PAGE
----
“Now I beseech you, brethren, by the name of our Lord Jesus Christ, that ye all speak the same thing, and that there be no divisions among you; but that ye be perfectly joined together in the same mind and in the same judgment. For it hath been declared unto me of you, my brethren, by them which are of the house of Chloe, that there are contentions among you.” (1 Corinthians 1:10–11, AV)
When I moved to Savannah Georgia from Illinois, we purchased a house at the end of a long road. The first time I drove down this road, something struck me. There were two churches on the road one right beside the other. The name of the first church I passed as “First Mount Pleasant Baptist Church.” The church right along side of this church was named “Second Mount Pleasant Baptist Church.” I never got the full story regarding why there were two small and sparsely attended churches with virtually the same name sitting on connecting properties. However, I can imagine.
While I do not know for certain, it appears as if the second church was an offshoot from the first. Moreover, it seems likely that this may have happened due to some sort of church split. In my time as a Christian and a leader in many churches, I have seen the unfortunate results of divisions in churches. I know of many churches that have experienced church splits that have devastated ministries. In some of these cases the split has destroyed the ministry of the former church and the faction that split off.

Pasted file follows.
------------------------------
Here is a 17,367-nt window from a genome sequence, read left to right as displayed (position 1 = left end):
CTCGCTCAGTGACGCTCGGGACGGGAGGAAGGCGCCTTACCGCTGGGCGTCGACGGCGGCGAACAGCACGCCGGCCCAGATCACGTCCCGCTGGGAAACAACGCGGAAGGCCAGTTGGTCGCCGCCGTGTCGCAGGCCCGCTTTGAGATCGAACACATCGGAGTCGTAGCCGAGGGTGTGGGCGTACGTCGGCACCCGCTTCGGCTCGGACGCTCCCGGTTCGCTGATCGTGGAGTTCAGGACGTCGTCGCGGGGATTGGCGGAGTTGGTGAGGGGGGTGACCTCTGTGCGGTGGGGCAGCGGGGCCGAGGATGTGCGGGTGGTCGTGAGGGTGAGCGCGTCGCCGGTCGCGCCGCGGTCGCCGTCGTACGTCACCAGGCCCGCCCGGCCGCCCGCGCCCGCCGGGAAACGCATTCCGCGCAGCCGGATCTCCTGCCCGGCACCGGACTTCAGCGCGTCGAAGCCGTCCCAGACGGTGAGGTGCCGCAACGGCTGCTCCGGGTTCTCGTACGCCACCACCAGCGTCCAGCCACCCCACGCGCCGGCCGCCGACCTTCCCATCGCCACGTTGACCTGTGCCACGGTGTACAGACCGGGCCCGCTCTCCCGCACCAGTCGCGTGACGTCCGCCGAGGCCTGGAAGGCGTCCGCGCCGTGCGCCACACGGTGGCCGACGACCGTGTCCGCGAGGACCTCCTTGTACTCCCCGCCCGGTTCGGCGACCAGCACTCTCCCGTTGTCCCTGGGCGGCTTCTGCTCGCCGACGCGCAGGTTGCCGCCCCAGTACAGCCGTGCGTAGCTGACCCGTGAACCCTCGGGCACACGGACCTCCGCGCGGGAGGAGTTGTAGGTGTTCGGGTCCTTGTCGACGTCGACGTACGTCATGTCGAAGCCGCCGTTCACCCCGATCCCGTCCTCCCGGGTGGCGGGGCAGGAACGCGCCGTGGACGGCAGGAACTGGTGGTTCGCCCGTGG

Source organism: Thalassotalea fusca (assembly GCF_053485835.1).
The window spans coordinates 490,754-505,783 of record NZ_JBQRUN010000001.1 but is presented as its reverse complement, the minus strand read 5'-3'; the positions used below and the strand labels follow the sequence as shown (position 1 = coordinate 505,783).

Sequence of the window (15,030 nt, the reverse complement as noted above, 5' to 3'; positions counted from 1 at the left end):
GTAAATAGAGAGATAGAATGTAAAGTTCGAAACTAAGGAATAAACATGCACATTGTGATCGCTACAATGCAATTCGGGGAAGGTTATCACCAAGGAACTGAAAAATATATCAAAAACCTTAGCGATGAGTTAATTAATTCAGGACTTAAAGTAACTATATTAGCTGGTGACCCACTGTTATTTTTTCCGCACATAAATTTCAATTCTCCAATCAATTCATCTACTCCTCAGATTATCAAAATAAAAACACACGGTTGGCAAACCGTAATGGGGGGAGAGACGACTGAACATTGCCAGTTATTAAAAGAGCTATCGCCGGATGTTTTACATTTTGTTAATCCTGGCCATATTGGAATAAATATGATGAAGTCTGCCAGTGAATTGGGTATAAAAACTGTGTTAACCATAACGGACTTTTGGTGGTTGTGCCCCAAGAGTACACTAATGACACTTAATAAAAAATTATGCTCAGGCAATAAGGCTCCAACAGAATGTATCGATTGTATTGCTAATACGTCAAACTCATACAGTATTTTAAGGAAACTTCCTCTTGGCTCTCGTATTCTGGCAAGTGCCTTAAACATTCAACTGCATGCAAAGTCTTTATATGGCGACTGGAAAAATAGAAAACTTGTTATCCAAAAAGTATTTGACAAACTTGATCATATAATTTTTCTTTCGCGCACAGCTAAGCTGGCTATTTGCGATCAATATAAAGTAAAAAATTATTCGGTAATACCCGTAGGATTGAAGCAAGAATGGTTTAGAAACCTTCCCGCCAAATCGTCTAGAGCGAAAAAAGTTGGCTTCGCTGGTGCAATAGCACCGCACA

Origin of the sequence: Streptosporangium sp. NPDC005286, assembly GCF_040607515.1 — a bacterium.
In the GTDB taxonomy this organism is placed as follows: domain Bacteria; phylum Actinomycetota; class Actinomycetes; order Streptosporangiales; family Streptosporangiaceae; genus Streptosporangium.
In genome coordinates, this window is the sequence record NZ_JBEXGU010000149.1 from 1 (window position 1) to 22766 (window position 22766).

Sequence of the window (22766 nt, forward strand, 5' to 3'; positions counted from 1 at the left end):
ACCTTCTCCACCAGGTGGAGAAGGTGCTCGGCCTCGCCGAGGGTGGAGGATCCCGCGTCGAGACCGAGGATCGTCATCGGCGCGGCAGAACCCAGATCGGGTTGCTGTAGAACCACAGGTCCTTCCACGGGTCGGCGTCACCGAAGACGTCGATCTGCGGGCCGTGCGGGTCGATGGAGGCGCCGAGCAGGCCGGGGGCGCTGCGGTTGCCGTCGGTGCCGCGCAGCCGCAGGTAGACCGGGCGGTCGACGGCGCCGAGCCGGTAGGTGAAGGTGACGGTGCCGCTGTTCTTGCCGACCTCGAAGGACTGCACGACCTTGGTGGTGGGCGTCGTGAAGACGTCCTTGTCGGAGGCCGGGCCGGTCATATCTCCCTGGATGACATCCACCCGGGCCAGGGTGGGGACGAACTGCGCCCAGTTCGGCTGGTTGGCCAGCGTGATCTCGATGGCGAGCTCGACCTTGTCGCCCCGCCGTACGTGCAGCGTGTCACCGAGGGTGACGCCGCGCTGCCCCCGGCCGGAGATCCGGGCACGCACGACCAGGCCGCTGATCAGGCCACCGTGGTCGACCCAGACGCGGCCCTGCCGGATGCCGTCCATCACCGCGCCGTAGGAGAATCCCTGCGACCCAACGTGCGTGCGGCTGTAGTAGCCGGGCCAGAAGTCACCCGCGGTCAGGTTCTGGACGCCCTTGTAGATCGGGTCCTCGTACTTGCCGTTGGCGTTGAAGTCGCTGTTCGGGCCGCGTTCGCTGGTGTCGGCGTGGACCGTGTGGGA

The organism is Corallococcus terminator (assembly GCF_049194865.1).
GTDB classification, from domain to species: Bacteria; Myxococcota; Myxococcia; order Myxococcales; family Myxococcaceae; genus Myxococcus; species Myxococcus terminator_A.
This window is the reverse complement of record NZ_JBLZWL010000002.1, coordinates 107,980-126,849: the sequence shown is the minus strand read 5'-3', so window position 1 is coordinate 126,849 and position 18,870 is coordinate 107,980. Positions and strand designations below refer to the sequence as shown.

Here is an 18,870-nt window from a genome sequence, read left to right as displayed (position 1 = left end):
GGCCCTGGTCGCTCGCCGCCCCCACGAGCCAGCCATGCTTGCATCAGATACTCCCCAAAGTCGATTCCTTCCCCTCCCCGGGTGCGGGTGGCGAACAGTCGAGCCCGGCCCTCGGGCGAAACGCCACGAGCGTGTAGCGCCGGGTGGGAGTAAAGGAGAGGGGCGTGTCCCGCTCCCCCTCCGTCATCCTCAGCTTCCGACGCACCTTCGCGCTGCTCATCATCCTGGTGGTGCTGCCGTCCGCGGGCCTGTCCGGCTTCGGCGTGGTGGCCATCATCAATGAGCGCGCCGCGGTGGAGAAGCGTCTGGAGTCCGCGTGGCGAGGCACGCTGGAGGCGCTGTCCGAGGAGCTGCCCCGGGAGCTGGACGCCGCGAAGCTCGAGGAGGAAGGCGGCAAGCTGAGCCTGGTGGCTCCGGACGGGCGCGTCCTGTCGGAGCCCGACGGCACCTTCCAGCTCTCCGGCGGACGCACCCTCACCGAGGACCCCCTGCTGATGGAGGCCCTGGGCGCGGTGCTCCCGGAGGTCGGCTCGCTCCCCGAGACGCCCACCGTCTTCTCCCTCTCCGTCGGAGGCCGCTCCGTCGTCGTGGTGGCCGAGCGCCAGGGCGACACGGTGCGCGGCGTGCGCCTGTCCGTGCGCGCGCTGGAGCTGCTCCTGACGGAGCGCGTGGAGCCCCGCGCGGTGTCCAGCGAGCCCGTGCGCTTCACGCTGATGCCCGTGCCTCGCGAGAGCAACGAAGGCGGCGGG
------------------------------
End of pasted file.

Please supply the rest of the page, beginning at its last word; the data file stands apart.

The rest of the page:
The cause of church splits is normally contention between groups within the church. This is a most unhealthy situation that should never happen in the Lord’s church.
Paul received a report from Chloe’s people regarding contentions in the church at Corinth. There were factions in the church as various groups elevated certain teachers. In verse twelve, it is likely that he used these names illustratively rather than literally to make his point clear. Then he presents three rhetorical questions to get the church to understand how foolish they were in forming divisions.
The first, “Is Christ divided?” (v13). The Lord establishes the divine standard for unity. The church is the body of Christ. Christ is not divided and thus, the church is not divided. The problem is that churches often function in the flesh and do not walk in the truth that the church is united in Christ.
The second rhetorical is, “was Paul crucified for you?” this is to emphasize the point. We have one Savior. He is the one worthy of our praise and adoration.
Third, Paul asks, “were ye baptized in the name of Paul?” Jesus has supreme authority over the church. He is the head of the church. When people are baptized in the church they are baptized in the name of Jesus, under His authority.
Unfortunately, many things divide churches today. Many times, they are caused by superficial and needless arguments like music styles, building renovations, color schemes, etc. On other occasions I have seen where there are rivalries between Sunday school classes and groups in the church because they elevate their teachers over others. These divisions should never be.
To solve such division, the church must understand the supremacy of Christ and His teachings. Paul calls churches to be of one mind and judgment or understanding. Every person in a church must be vigilant to avoid cliques and factions. The reason is simple. Jesus stated this universal truth, “And if a house be divided against itself, that house cannot stand” (Mark 3:25, AV).